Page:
I believe one of the main barriers is partly due to a lack of awareness about the interesting and varied career paths the industry offers. It is important to work with parents, career advisors and schools who are hugely influential to get to the grassroots of where diversity starts. At that level there is simply not an understanding that you can have a professional career full of opportunities in the construction industry. It is also important for key industry figures to make the industry appealing, raise its profile and showcase the scale of exciting prospects.
In common with many sectors the industry is renowned for demanding ludicrously long hours and has an inflexible approach to home working. Companies need to acknowledge that it is equally ok for men and women to have a work-life balance. Addressing this would help to make a significant difference when it comes to parenting and would also ensure we attract the best talent into the industry.
There is also a lack of female role models which I believe contributes to the gender imbalance. Beth West, Head of Development, Landsec is a shining example of how women can flourish in the industry and she successfully juggles this with motherhood, however the industry does need more visible key figures. While Beth rightly points out that “no woman wants to be on a board just because she’s a woman”, for the industry to change, women who are successful leaders can inspire others to consider a career in this industry.
You are also a member of CIArb’s equality and diversity group. Tell us what you’ve been up to.
I am honoured to be part of the Institute’s Diversity and Equalities Focus Group. We have had initial discussions regarding the challenges for female members of CIArb to progress to Fellow and Chartered Arbitrator status which have generated a raft of ideas to take forward. We are also putting together a programme of events we can hold to promote this initiative.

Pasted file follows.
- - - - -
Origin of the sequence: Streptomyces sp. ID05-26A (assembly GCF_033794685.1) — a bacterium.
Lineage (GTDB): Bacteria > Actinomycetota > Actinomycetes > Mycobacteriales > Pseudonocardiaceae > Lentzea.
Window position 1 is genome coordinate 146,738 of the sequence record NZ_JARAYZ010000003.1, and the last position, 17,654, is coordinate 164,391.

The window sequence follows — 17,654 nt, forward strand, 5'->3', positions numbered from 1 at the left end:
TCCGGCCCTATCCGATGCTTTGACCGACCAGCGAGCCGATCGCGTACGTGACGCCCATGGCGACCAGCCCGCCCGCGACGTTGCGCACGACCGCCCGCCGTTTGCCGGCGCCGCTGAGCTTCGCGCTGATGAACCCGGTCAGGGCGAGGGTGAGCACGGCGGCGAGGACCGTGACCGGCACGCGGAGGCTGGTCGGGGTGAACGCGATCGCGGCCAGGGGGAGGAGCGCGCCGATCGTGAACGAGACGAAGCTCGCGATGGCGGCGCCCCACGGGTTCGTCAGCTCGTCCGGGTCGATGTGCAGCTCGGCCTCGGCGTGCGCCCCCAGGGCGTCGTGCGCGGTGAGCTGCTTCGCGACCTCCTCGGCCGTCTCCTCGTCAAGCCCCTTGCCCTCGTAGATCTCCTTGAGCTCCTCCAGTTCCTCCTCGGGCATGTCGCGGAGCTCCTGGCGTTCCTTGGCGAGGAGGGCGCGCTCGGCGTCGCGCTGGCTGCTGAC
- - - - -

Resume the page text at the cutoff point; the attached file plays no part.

Who inspires you?
In 2015 Steve Hollingshead was appointed as CEO for the Murphy Group and developed a ten year vision for the business. Steve has set direction, assembled a strong team to bring his concept to life, and motivated and inspired me personally to engage and deliver the plan.
I am also fortunate to work with Chris Green who joined Murphy Group as our new Group Commercial Director in October 2016, JP Murphy, Legal Counsel and Vince Bowler, Operations Director. All are experts in their field, exude professionalism and exhibit motivating qualities which encourages me to act in the same way. Despite their respective positions they always listen, ask my opinion and make me feel valued which inspires me to reach great heights of performance.
And finally in terms of inspiring words, I vividly remember the first morning when I embarked on my studies many years ago with the CIArb. I nervously made my way past the Law Courts in the Strand towards the Institute’s Head Quarters in Bloomsbury. I questioned whether embarking on three more years of education in the field of ADR would be attainable. It was then I passed by a quotation by Marie Curie which read ‘Nothing in life is to be feared, it is only to be understood.’ Her words inspired and helped me not only to go on to become a Fellow of the Institute but also continue to serve me well whenever I lack self-belief.